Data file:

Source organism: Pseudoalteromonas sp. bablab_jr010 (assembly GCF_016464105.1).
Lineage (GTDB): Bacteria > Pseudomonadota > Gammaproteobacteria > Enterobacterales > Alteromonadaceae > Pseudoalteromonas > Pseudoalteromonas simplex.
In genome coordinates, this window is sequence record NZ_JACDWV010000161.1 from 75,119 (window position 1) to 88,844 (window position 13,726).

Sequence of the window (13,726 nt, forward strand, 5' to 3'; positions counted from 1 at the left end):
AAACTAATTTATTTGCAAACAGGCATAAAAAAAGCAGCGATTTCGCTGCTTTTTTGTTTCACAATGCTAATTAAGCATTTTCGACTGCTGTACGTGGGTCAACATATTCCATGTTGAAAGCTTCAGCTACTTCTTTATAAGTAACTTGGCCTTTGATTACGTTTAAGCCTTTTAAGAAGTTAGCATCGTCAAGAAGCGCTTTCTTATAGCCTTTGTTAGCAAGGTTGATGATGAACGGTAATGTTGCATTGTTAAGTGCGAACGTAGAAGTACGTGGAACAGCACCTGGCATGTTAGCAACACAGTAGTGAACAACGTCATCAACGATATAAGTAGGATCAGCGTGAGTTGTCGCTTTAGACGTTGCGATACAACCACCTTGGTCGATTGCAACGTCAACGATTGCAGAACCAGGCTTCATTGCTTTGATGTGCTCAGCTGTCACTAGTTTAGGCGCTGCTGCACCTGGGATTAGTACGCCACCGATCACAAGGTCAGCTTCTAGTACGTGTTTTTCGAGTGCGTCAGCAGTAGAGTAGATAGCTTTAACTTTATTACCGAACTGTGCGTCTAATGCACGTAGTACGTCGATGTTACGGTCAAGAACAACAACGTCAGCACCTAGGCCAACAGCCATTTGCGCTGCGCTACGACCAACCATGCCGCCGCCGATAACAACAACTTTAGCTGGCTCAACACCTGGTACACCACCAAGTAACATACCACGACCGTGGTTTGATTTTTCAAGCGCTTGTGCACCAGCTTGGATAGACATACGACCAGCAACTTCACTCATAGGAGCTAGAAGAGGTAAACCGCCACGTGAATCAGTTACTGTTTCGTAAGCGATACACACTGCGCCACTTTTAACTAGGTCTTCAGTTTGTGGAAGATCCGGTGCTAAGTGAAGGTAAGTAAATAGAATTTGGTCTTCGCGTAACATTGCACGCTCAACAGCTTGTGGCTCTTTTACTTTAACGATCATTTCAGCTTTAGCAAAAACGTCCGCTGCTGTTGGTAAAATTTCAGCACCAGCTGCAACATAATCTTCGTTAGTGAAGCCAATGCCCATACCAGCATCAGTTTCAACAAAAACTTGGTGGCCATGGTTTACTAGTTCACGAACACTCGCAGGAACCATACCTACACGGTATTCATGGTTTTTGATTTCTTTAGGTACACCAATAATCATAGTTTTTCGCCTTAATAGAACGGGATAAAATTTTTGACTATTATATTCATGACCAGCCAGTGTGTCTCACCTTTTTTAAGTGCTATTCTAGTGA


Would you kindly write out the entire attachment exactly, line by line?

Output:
Source organism: Pseudoalteromonas sp. bablab_jr010 (assembly GCF_016464105.1).
Lineage (GTDB): Bacteria > Pseudomonadota > Gammaproteobacteria > Enterobacterales > Alteromonadaceae > Pseudoalteromonas > Pseudoalteromonas simplex.
In genome coordinates, this window is sequence record NZ_JACDWV010000161.1 from 75,119 (window position 1) to 88,844 (window position 13,726).

Sequence of the window (13,726 nt, forward strand, 5' to 3'; positions counted from 1 at the left end):
AAACTAATTTATTTGCAAACAGGCATAAAAAAAGCAGCGATTTCGCTGCTTTTTTGTTTCACAATGCTAATTAAGCATTTTCGACTGCTGTACGTGGGTCAACATATTCCATGTTGAAAGCTTCAGCTACTTCTTTATAAGTAACTTGGCCTTTGATTACGTTTAAGCCTTTTAAGAAGTTAGCATCGTCAAGAAGCGCTTTCTTATAGCCTTTGTTAGCAAGGTTGATGATGAACGGTAATGTTGCATTGTTAAGTGCGAACGTAGAAGTACGTGGAACAGCACCTGGCATGTTAGCAACACAGTAGTGAACAACGTCATCAACGATATAAGTAGGATCAGCGTGAGTTGTCGCTTTAGACGTTGCGATACAACCACCTTGGTCGATTGCAACGTCAACGATTGCAGAACCAGGCTTCATTGCTTTGATGTGCTCAGCTGTCACTAGTTTAGGCGCTGCTGCACCTGGGATTAGTACGCCACCGATCACAAGGTCAGCTTCTAGTACGTGTTTTTCGAGTGCGTCAGCAGTAGAGTAGATAGCTTTAACTTTATTACCGAACTGTGCGTCTAATGCACGTAGTACGTCGATGTTACGGTCAAGAACAACAACGTCAGCACCTAGGCCAACAGCCATTTGCGCTGCGCTACGACCAACCATGCCGCCGCCGATAACAACAACTTTAGCTGGCTCAACACCTGGTACACCACCAAGTAACATACCACGACCGTGGTTTGATTTTTCAAGCGCTTGTGCACCAGCTTGGATAGACATACGACCAGCAACTTCACTCATAGGAGCTAGAAGAGGTAAACCGCCACGTGAATCAGTTACTGTTTCGTAAGCGATACACACTGCGCCACTTTTAACTAGGTCTTCAGTTTGTGGAAGATCCGGTGCTAAGTGAAGGTAAGTAAATAGAATTTGGTCTTCGCGTAACATTGCACGCTCAACAGCTTGTGGCTCTTTTACTTTAACGATCATTTCAGCTTTAGCAAAAACGTCCGCTGCTGTTGGTAAAATTTCAGCACCAGCTGCAACATAATCTTCGTTAGTGAAGCCAATGCCCATACCAGCATCAGTTTCAACAAAAACTTGGTGGCCATGGTTTACTAGTTCACGAACACTCGCAGGAACCATACCTACACGGTATTCATGGTTTTTGATTTCTTTAGGTACACCAATAATCATAGTTTTTCGCCTTAATAGAACGGGATAAAATTTTTGACTATTATATTCATGACCAGCCAGTGTGTCTCACCTTTTTTAAGTGCTATTCTAGTGA